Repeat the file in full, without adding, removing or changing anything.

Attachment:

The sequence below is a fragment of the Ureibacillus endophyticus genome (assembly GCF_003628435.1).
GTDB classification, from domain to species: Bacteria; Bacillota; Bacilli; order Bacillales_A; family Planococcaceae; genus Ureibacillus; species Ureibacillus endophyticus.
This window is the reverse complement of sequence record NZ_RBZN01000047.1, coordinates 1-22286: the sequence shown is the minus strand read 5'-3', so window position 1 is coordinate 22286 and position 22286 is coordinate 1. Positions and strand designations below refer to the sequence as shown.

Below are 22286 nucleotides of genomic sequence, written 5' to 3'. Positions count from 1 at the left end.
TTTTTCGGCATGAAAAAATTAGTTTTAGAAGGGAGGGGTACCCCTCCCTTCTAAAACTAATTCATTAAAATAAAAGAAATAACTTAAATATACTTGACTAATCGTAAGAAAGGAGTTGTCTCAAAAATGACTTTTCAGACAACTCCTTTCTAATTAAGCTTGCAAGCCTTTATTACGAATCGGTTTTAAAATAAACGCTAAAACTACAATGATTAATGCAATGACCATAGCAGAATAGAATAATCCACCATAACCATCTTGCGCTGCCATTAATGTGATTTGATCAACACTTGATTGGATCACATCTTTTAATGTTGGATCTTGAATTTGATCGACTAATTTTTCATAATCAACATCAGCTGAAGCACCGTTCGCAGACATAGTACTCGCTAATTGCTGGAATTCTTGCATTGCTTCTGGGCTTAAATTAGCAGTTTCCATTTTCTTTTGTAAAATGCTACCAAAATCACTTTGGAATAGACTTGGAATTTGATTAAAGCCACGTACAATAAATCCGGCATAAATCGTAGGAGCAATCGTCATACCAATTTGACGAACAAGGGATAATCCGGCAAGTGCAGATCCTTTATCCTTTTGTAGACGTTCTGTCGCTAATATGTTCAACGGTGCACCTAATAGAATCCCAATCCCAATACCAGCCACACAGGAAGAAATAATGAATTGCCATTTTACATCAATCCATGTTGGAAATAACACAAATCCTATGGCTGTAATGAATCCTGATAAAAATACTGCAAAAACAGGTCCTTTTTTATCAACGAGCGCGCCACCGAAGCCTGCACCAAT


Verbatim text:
The sequence below is a fragment of the Ureibacillus endophyticus genome (assembly GCF_003628435.1).
GTDB classification, from domain to species: Bacteria; Bacillota; Bacilli; order Bacillales_A; family Planococcaceae; genus Ureibacillus; species Ureibacillus endophyticus.
This window is the reverse complement of sequence record NZ_RBZN01000047.1, coordinates 1-22286: the sequence shown is the minus strand read 5'-3', so window position 1 is coordinate 22286 and position 22286 is coordinate 1. Positions and strand designations below refer to the sequence as shown.

Below are 22286 nucleotides of genomic sequence, written 5' to 3'. Positions count from 1 at the left end.
TTTTTCGGCATGAAAAAATTAGTTTTAGAAGGGAGGGGTACCCCTCCCTTCTAAAACTAATTCATTAAAATAAAAGAAATAACTTAAATATACTTGACTAATCGTAAGAAAGGAGTTGTCTCAAAAATGACTTTTCAGACAACTCCTTTCTAATTAAGCTTGCAAGCCTTTATTACGAATCGGTTTTAAAATAAACGCTAAAACTACAATGATTAATGCAATGACCATAGCAGAATAGAATAATCCACCATAACCATCTTGCGCTGCCATTAATGTGATTTGATCAACACTTGATTGGATCACATCTTTTAATGTTGGATCTTGAATTTGATCGACTAATTTTTCATAATCAACATCAGCTGAAGCACCGTTCGCAGACATAGTACTCGCTAATTGCTGGAATTCTTGCATTGCTTCTGGGCTTAAATTAGCAGTTTCCATTTTCTTTTGTAAAATGCTACCAAAATCACTTTGGAATAGACTTGGAATTTGATTAAAGCCACGTACAATAAATCCGGCATAAATCGTAGGAGCAATCGTCATACCAATTTGACGAACAAGGGATAATCCGGCAAGTGCAGATCCTTTATCCTTTTGTAGACGTTCTGTCGCTAATATGTTCAACGGTGCACCTAATAGAATCCCAATCCCAATACCAGCCACACAGGAAGAAATAATGAATTGCCATTTTACATCAATCCATGTTGGAAATAACACAAATCCTATGGCTGTAATGAATCCTGATAAAAATACTGCAAAAACAGGTCCTTTTTTATCAACGAGCGCGCCACCGAAGCCTGCACCAAT